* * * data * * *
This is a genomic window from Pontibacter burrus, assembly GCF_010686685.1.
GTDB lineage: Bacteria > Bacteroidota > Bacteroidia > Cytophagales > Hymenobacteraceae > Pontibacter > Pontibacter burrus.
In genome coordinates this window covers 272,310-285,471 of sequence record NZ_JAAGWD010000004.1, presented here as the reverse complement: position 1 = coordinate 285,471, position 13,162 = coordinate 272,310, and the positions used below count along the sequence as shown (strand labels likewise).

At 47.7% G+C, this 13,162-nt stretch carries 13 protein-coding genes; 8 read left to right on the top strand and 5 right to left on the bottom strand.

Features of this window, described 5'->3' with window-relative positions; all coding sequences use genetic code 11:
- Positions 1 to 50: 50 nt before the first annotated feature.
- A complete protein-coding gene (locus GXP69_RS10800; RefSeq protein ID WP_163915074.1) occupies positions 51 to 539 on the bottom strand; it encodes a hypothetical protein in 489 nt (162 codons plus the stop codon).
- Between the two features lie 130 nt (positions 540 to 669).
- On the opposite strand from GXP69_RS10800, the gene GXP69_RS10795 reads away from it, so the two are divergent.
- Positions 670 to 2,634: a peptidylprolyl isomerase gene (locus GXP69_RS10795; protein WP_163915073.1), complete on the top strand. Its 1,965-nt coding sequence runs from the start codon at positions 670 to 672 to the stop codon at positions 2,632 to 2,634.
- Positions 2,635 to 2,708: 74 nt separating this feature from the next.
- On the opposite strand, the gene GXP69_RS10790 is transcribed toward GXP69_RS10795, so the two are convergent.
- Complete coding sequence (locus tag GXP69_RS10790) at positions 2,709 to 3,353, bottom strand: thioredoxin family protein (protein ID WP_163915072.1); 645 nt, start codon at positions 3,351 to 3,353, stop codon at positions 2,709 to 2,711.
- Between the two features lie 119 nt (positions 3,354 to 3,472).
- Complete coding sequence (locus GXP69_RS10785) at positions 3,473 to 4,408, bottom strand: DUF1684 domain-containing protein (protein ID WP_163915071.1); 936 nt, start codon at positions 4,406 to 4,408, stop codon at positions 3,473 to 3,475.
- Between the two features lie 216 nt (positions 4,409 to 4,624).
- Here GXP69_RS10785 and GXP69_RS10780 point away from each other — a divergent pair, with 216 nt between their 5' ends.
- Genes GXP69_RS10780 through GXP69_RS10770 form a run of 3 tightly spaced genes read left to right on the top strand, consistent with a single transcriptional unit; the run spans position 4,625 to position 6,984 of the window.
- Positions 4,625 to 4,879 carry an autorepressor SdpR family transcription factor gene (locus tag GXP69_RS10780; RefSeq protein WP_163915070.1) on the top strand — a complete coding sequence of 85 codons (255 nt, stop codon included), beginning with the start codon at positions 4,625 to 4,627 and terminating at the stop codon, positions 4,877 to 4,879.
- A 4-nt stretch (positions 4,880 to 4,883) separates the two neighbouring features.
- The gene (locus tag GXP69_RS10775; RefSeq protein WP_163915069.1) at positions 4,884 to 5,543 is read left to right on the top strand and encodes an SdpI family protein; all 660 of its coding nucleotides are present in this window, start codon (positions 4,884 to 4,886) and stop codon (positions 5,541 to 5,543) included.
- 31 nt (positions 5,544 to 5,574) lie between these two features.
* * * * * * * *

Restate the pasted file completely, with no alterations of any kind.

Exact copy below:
This is a genomic window from Pontibacter burrus, assembly GCF_010686685.1.
GTDB lineage: Bacteria > Bacteroidota > Bacteroidia > Cytophagales > Hymenobacteraceae > Pontibacter > Pontibacter burrus.
In genome coordinates this window covers 272,310-285,471 of sequence record NZ_JAAGWD010000004.1, presented here as the reverse complement: position 1 = coordinate 285,471, position 13,162 = coordinate 272,310, and the positions used below count along the sequence as shown (strand labels likewise).

At 47.7% G+C, this 13,162-nt stretch carries 13 protein-coding genes; 8 read left to right on the top strand and 5 right to left on the bottom strand.

Features of this window, described 5'->3' with window-relative positions; all coding sequences use genetic code 11:
- Positions 1 to 50: 50 nt before the first annotated feature.
- A complete protein-coding gene (locus GXP69_RS10800; RefSeq protein ID WP_163915074.1) occupies positions 51 to 539 on the bottom strand; it encodes a hypothetical protein in 489 nt (162 codons plus the stop codon).
- Between the two features lie 130 nt (positions 540 to 669).
- On the opposite strand from GXP69_RS10800, the gene GXP69_RS10795 reads away from it, so the two are divergent.
- Positions 670 to 2,634: a peptidylprolyl isomerase gene (locus GXP69_RS10795; protein WP_163915073.1), complete on the top strand. Its 1,965-nt coding sequence runs from the start codon at positions 670 to 672 to the stop codon at positions 2,632 to 2,634.
- Positions 2,635 to 2,708: 74 nt separating this feature from the next.
- On the opposite strand, the gene GXP69_RS10790 is transcribed toward GXP69_RS10795, so the two are convergent.
- Complete coding sequence (locus tag GXP69_RS10790) at positions 2,709 to 3,353, bottom strand: thioredoxin family protein (protein ID WP_163915072.1); 645 nt, start codon at positions 3,351 to 3,353, stop codon at positions 2,709 to 2,711.
- Between the two features lie 119 nt (positions 3,354 to 3,472).
- Complete coding sequence (locus GXP69_RS10785) at positions 3,473 to 4,408, bottom strand: DUF1684 domain-containing protein (protein ID WP_163915071.1); 936 nt, start codon at positions 4,406 to 4,408, stop codon at positions 3,473 to 3,475.
- Between the two features lie 216 nt (positions 4,409 to 4,624).
- Here GXP69_RS10785 and GXP69_RS10780 point away from each other — a divergent pair, with 216 nt between their 5' ends.
- Genes GXP69_RS10780 through GXP69_RS10770 form a run of 3 tightly spaced genes read left to right on the top strand, consistent with a single transcriptional unit; the run spans position 4,625 to position 6,984 of the window.
- Positions 4,625 to 4,879 carry an autorepressor SdpR family transcription factor gene (locus tag GXP69_RS10780; RefSeq protein WP_163915070.1) on the top strand — a complete coding sequence of 85 codons (255 nt, stop codon included), beginning with the start codon at positions 4,625 to 4,627 and terminating at the stop codon, positions 4,877 to 4,879.
- A 4-nt stretch (positions 4,880 to 4,883) separates the two neighbouring features.
- The gene (locus tag GXP69_RS10775; RefSeq protein WP_163915069.1) at positions 4,884 to 5,543 is read left to right on the top strand and encodes an SdpI family protein; all 660 of its coding nucleotides are present in this window, start codon (positions 4,884 to 4,886) and stop codon (positions 5,541 to 5,543) included.
- 31 nt (positions 5,544 to 5,574) lie between these two features.